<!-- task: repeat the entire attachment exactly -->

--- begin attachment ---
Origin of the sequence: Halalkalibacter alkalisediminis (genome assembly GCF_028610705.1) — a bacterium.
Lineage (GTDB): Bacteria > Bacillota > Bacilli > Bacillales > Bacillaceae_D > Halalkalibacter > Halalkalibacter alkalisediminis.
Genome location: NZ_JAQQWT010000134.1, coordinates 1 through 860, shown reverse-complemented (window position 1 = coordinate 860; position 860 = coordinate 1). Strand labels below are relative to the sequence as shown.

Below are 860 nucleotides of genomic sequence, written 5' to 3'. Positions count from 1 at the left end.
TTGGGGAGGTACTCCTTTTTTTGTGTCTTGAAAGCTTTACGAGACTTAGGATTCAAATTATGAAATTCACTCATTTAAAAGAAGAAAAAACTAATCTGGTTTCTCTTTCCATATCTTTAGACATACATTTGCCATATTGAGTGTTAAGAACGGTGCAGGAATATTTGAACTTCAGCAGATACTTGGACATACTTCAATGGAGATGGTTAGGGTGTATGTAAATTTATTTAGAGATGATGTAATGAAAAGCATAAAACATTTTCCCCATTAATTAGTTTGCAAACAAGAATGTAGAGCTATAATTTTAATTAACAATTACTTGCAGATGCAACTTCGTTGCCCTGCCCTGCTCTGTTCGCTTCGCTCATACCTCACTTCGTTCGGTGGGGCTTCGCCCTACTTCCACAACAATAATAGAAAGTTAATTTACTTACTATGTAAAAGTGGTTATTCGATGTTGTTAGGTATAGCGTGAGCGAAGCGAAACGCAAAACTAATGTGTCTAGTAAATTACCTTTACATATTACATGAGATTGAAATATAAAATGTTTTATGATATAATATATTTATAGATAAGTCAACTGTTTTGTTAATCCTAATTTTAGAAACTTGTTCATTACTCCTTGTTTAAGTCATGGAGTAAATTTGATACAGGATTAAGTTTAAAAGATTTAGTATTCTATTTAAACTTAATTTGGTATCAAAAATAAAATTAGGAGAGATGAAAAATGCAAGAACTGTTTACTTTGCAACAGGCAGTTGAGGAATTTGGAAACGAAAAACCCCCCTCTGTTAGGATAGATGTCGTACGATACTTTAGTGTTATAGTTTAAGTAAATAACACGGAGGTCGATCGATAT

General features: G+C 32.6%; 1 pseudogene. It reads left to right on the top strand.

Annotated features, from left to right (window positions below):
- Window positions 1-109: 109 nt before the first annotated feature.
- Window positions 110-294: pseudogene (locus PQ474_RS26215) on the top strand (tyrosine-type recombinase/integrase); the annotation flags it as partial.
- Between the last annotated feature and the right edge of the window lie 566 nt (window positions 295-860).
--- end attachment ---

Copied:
Origin of the sequence: Halalkalibacter alkalisediminis (genome assembly GCF_028610705.1) — a bacterium.
Lineage (GTDB): Bacteria > Bacillota > Bacilli > Bacillales > Bacillaceae_D > Halalkalibacter > Halalkalibacter alkalisediminis.
Genome location: NZ_JAQQWT010000134.1, coordinates 1 through 860, shown reverse-complemented (window position 1 = coordinate 860; position 860 = coordinate 1). Strand labels below are relative to the sequence as shown.

Below are 860 nucleotides of genomic sequence, written 5' to 3'. Positions count from 1 at the left end.
TTGGGGAGGTACTCCTTTTTTTGTGTCTTGAAAGCTTTACGAGACTTAGGATTCAAATTATGAAATTCACTCATTTAAAAGAAGAAAAAACTAATCTGGTTTCTCTTTCCATATCTTTAGACATACATTTGCCATATTGAGTGTTAAGAACGGTGCAGGAATATTTGAACTTCAGCAGATACTTGGACATACTTCAATGGAGATGGTTAGGGTGTATGTAAATTTATTTAGAGATGATGTAATGAAAAGCATAAAACATTTTCCCCATTAATTAGTTTGCAAACAAGAATGTAGAGCTATAATTTTAATTAACAATTACTTGCAGATGCAACTTCGTTGCCCTGCCCTGCTCTGTTCGCTTCGCTCATACCTCACTTCGTTCGGTGGGGCTTCGCCCTACTTCCACAACAATAATAGAAAGTTAATTTACTTACTATGTAAAAGTGGTTATTCGATGTTGTTAGGTATAGCGTGAGCGAAGCGAAACGCAAAACTAATGTGTCTAGTAAATTACCTTTACATATTACATGAGATTGAAATATAAAATGTTTTATGATATAATATATTTATAGATAAGTCAACTGTTTTGTTAATCCTAATTTTAGAAACTTGTTCATTACTCCTTGTTTAAGTCATGGAGTAAATTTGATACAGGATTAAGTTTAAAAGATTTAGTATTCTATTTAAACTTAATTTGGTATCAAAAATAAAATTAGGAGAGATGAAAAATGCAAGAACTGTTTACTTTGCAACAGGCAGTTGAGGAATTTGGAAACGAAAAACCCCCCTCTGTTAGGATAGATGTCGTACGATACTTTAGTGTTATAGTTTAAGTAAATAACACGGAGGTCGATCGATAT

General features: G+C 32.6%; 1 pseudogene. It reads left to right on the top strand.

Annotated features, from left to right (window positions below):
- Window positions 1-109: 109 nt before the first annotated feature.
- Window positions 110-294: pseudogene (locus PQ474_RS26215) on the top strand (tyrosine-type recombinase/integrase); the annotation flags it as partial.
- Between the last annotated feature and the right edge of the window lie 566 nt (window positions 295-860).